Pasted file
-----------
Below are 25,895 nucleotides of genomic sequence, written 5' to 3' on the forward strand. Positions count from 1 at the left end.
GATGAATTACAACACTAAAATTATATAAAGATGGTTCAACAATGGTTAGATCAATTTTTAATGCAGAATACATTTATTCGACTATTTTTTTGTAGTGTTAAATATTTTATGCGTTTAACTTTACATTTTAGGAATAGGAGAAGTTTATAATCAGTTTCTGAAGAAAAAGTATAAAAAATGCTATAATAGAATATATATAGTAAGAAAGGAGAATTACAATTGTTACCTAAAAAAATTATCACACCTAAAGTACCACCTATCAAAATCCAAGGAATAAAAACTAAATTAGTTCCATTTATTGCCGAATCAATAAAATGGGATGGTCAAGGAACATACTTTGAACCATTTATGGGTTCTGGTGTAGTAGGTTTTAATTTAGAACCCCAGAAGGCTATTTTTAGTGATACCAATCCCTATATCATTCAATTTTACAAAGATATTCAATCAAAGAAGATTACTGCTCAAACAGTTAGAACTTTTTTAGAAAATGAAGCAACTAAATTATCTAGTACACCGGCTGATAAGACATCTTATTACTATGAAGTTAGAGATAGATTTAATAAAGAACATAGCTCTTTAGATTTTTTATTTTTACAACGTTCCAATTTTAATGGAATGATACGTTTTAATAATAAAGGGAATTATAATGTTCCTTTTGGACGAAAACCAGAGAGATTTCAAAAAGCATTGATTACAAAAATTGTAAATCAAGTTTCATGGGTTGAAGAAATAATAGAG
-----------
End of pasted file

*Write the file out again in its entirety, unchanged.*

Below are 25,895 nucleotides of genomic sequence, written 5' to 3' on the forward strand. Positions count from 1 at the left end.
GATGAATTACAACACTAAAATTATATAAAGATGGTTCAACAATGGTTAGATCAATTTTTAATGCAGAATACATTTATTCGACTATTTTTTTGTAGTGTTAAATATTTTATGCGTTTAACTTTACATTTTAGGAATAGGAGAAGTTTATAATCAGTTTCTGAAGAAAAAGTATAAAAAATGCTATAATAGAATATATATAGTAAGAAAGGAGAATTACAATTGTTACCTAAAAAAATTATCACACCTAAAGTACCACCTATCAAAATCCAAGGAATAAAAACTAAATTAGTTCCATTTATTGCCGAATCAATAAAATGGGATGGTCAAGGAACATACTTTGAACCATTTATGGGTTCTGGTGTAGTAGGTTTTAATTTAGAACCCCAGAAGGCTATTTTTAGTGATACCAATCCCTATATCATTCAATTTTACAAAGATATTCAATCAAAGAAGATTACTGCTCAAACAGTTAGAACTTTTTTAGAAAATGAAGCAACTAAATTATCTAGTACACCGGCTGATAAGACATCTTATTACTATGAAGTTAGAGATAGATTTAATAAAGAACATAGCTCTTTAGATTTTTTATTTTTACAACGTTCCAATTTTAATGGAATGATACGTTTTAATAATAAAGGGAATTATAATGTTCCTTTTGGACGAAAACCAGAGAGATTTCAAAAAGCATTGATTACAAAAATTGTAAATCAAGTTTCATGGGTTGAAGAAATAATAGAG